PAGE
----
GCC STOCK MAR­KETS FEEL THE HEAT

OIL PRICE WOR­RIES, CON­CERNS OVER FIS­CAL AUS­TER­ITY MEA­SURES AND THE CHI­NESE CO­NUN­DRUM PLAYED TO THE HILT IN HAM­MER­ING THE QATARI BOURSE DUR­ING 2015 BUT IS­LAMIC STOCKS AP­PEAR TO HAVE BEEN THE MOST RE­SILIENT.

Qatar Today - - INSIDE THIS ISSUE - BY ILAK GAN

Oil price wor­ries and con­cerns over fis­cal aus­ter­ity mea­sures played to the hilt in ham­mer­ing the Qatari bourse dur­ing 2015.

Awell-cal­i­brated in­vest­ment phi­los­o­phy seems to have bul­warked the Is­lamic stocks to a great ex­tent as Al Rayan Is­lamic In­dex – in which bank­ing, real es­tate and in­dus­tri­als con­sti­tute close to three-fourths of the weight – fell 5.99% against a 15.11% plunge in the key 20-stock Qatar In­dex in 2015, a year that had not wit­nessed any maiden of­fer but for three rights is­sues.

Both the To­tal Re­turn In­dex and All Share In­dex had plum­meted by 11.53% and 11.88%, re­spec­tively, in the Qatar Stock Ex­change (QSE), where for­eign in­sti­tu­tions were rather net buy­ers to the tune of QR1.13 bil­lion, amidst the mar­ket's pes­simistic run that saw as many as 34, or more than 79%, of the 43 eq­ui­ties in the red and as much as QR124 bil­lion in cap­i­tal­i­sa­tion be­ing wiped out.

In­vestors who bought tele­com and in­dus­tri­als eq­ui­ties had se­vere heart­burn as they were the hard­est hit and, sim­i­larly, those who had large and mi­cro-cap eq­ui­ties in their port­fo­lio also saw their purses get lighter in the year, which saw FTSE Rus­sell, a sub­sidiary of Lon­don Stock Ex­change, de­cide to upgrade QSE to "sec­ondary" emerg­ing mar­ket from "fron­tier" sta­tus as the mar­ket met many of the cri­te­ria re­quired to at­tain the higher sta­tus.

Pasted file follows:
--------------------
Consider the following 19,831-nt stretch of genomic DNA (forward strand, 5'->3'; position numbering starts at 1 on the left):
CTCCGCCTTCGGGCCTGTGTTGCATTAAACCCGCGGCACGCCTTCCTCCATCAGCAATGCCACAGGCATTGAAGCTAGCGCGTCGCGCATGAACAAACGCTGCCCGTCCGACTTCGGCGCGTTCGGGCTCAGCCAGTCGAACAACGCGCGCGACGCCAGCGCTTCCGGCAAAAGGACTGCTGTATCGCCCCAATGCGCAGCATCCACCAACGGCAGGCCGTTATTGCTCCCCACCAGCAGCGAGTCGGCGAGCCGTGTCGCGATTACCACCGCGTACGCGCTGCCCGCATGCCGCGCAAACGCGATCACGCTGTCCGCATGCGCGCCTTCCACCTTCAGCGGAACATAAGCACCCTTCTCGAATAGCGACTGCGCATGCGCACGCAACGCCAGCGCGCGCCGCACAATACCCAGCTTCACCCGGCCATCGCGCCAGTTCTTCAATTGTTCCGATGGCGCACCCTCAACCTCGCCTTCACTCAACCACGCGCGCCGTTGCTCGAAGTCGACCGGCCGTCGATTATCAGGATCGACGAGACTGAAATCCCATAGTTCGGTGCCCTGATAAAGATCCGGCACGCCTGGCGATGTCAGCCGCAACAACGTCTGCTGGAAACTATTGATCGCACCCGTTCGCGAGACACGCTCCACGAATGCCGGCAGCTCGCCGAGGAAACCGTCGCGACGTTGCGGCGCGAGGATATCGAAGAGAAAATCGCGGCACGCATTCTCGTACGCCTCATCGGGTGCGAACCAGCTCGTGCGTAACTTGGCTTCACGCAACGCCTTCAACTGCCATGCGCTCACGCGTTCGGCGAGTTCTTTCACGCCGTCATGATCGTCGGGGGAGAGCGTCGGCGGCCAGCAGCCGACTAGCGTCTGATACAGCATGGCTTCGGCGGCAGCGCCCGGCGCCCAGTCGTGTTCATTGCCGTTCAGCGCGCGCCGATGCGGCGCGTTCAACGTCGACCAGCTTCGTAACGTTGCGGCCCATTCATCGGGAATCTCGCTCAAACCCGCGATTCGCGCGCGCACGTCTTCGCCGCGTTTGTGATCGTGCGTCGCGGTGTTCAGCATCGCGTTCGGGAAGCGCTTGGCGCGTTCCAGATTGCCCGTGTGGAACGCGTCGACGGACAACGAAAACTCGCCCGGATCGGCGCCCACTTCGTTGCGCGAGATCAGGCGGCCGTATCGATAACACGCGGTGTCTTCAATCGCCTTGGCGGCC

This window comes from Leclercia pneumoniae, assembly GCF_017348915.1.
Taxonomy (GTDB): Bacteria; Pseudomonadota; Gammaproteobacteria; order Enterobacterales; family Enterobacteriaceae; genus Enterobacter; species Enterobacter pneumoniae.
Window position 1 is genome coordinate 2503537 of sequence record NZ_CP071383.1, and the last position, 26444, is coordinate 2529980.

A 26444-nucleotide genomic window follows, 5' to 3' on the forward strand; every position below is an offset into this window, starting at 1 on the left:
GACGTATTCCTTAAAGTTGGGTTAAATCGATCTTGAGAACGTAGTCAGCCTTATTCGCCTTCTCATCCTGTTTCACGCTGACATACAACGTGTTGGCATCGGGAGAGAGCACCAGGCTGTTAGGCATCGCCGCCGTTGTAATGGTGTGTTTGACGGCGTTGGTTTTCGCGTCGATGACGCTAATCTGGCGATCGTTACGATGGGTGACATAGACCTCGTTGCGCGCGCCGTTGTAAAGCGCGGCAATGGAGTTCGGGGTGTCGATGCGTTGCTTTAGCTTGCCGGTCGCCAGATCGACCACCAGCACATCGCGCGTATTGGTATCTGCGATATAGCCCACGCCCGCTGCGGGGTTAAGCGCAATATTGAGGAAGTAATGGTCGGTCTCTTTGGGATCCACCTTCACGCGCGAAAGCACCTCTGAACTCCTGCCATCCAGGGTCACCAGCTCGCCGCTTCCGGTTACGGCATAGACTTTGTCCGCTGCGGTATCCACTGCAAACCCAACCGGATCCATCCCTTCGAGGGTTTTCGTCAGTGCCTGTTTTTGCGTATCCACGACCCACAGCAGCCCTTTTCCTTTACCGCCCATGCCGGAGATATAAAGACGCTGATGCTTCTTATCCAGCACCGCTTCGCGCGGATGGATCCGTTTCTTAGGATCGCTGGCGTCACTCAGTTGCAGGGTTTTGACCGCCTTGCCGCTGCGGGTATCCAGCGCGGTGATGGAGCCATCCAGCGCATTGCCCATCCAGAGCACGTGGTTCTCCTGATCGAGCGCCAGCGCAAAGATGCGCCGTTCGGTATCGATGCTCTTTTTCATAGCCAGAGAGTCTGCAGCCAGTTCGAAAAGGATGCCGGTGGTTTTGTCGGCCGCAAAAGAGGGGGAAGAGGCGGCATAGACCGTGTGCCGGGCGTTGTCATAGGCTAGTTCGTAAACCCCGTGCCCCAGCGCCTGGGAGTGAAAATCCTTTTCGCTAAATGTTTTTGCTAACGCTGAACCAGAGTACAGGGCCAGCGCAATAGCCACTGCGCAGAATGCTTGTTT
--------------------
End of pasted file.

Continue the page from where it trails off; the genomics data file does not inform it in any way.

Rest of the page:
While weak oil prices (now at least 60% lower year-on-year) had been a per­sis­tent fac­tor, the con­cerns over fis­cal aus­ter­ity mea­sures started im­ping­ing the mar­ket sen­ti­ments from the be­gin­ning of the third quar­ter and the weak Chi­nese in­dus­trial out­put and de­val­u­a­tion of the yuan pre­cip­i­tated the de­cline dur­ing the last quar­ter.

Amidst an over­ar­ch­ing bear­ish grip, the large cap eq­ui­ties were the hard­est hit with their value shav­ing off 20.37%, fol­lowed by

mi­cro-cap stocks 14.92%, small cap stocks 9.92% and mid-caps 9.68%.

The QSE, which had once touched a two-year low, is not the lone en­tity to suf­fer as bourses across the Gulf have been go­ing through a trough pri­mar­ily be­cause of the weaker sig­nals from the global en­ergy mar­ket brought about by low oil prices, which could lead the GCC (Gulf Co­op­er­a­tion Coun­cil) to see a short­fall of $275 bil­lion in ex­port earn­ings in 2015, as opined by the In­ter­na­tional Mon­e­tary Fund (IMF).